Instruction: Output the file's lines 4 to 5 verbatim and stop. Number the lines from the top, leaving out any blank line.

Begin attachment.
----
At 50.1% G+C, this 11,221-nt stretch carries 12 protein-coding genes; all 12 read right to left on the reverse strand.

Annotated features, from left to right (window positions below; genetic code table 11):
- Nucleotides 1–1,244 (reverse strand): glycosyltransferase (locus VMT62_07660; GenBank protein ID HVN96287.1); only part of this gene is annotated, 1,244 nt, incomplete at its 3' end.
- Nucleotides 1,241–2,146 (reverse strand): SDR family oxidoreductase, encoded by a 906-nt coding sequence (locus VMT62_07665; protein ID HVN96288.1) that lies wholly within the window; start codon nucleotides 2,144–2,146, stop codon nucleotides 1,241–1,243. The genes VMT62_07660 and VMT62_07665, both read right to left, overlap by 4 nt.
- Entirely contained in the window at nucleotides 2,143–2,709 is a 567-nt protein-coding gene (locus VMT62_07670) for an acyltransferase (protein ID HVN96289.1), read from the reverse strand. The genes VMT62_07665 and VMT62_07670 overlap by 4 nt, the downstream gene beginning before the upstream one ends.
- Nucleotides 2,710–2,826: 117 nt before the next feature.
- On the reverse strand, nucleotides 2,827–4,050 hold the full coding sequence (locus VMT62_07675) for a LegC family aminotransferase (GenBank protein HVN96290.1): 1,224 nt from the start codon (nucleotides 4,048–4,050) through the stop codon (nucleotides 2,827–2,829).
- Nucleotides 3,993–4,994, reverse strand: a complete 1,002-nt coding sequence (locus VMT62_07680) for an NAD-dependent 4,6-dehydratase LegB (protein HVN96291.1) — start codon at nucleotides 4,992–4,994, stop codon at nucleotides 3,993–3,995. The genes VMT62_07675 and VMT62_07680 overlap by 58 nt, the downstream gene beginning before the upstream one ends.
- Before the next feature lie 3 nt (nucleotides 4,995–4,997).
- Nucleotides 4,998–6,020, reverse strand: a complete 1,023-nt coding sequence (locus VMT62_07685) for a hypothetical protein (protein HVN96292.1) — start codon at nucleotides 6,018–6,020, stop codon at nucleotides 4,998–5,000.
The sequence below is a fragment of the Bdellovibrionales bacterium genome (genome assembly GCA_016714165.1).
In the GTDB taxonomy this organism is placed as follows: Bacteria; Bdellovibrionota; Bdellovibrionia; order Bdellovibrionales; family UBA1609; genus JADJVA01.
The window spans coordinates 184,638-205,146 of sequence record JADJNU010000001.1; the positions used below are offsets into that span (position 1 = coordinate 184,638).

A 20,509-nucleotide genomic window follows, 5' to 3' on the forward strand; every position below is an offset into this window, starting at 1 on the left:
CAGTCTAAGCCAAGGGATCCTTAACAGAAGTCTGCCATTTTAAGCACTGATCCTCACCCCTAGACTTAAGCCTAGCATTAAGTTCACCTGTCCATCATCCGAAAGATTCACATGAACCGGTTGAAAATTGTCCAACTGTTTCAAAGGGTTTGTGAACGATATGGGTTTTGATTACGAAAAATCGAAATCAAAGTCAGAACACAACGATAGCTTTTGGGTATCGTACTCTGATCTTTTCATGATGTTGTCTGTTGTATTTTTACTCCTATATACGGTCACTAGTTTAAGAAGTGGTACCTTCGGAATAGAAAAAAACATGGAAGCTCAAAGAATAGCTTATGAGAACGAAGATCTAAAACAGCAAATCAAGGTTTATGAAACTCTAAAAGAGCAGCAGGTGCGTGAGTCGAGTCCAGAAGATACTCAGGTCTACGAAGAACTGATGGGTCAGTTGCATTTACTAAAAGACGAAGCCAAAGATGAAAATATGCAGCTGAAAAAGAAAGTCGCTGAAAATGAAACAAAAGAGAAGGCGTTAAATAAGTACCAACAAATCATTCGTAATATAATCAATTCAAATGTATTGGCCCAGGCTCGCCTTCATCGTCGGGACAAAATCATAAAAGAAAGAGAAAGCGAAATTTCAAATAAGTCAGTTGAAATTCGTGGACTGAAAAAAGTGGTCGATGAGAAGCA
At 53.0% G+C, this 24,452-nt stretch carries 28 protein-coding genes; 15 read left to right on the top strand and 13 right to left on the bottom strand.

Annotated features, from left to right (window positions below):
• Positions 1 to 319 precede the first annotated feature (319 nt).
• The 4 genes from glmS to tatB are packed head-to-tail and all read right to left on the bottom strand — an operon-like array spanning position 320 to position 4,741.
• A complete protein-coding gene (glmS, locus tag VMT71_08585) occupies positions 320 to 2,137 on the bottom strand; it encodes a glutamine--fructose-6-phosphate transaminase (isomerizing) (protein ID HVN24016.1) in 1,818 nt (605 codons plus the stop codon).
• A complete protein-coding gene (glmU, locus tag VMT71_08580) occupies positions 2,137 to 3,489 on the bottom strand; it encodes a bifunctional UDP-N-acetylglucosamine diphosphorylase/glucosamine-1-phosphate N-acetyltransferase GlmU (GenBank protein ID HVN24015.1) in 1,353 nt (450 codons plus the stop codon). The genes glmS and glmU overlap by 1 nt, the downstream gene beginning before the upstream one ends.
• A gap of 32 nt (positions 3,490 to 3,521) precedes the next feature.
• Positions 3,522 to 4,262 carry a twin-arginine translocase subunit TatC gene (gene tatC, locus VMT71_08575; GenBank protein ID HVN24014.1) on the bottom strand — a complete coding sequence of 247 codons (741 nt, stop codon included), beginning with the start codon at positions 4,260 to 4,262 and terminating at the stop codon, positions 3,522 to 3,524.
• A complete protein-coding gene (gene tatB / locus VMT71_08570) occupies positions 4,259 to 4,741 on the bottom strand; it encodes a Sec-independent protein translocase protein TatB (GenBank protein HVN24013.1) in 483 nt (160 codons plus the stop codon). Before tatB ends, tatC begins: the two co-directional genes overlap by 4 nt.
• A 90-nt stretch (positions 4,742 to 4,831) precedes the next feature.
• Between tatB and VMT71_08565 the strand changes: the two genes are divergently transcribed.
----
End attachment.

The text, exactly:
- Nucleotides 1,241–2,146 (reverse strand): SDR family oxidoreductase, encoded by a 906-nt coding sequence (locus VMT62_07665; protein ID HVN96288.1) that lies wholly within the window; start codon nucleotides 2,144–2,146, stop codon nucleotides 1,241–1,243. The genes VMT62_07660 and VMT62_07665, both read right to left, overlap by 4 nt.
- Entirely contained in the window at nucleotides 2,143–2,709 is a 567-nt protein-coding gene (locus VMT62_07670) for an acyltransferase (protein ID HVN96289.1), read from the reverse strand. The genes VMT62_07665 and VMT62_07670 overlap by 4 nt, the downstream gene beginning before the upstream one ends.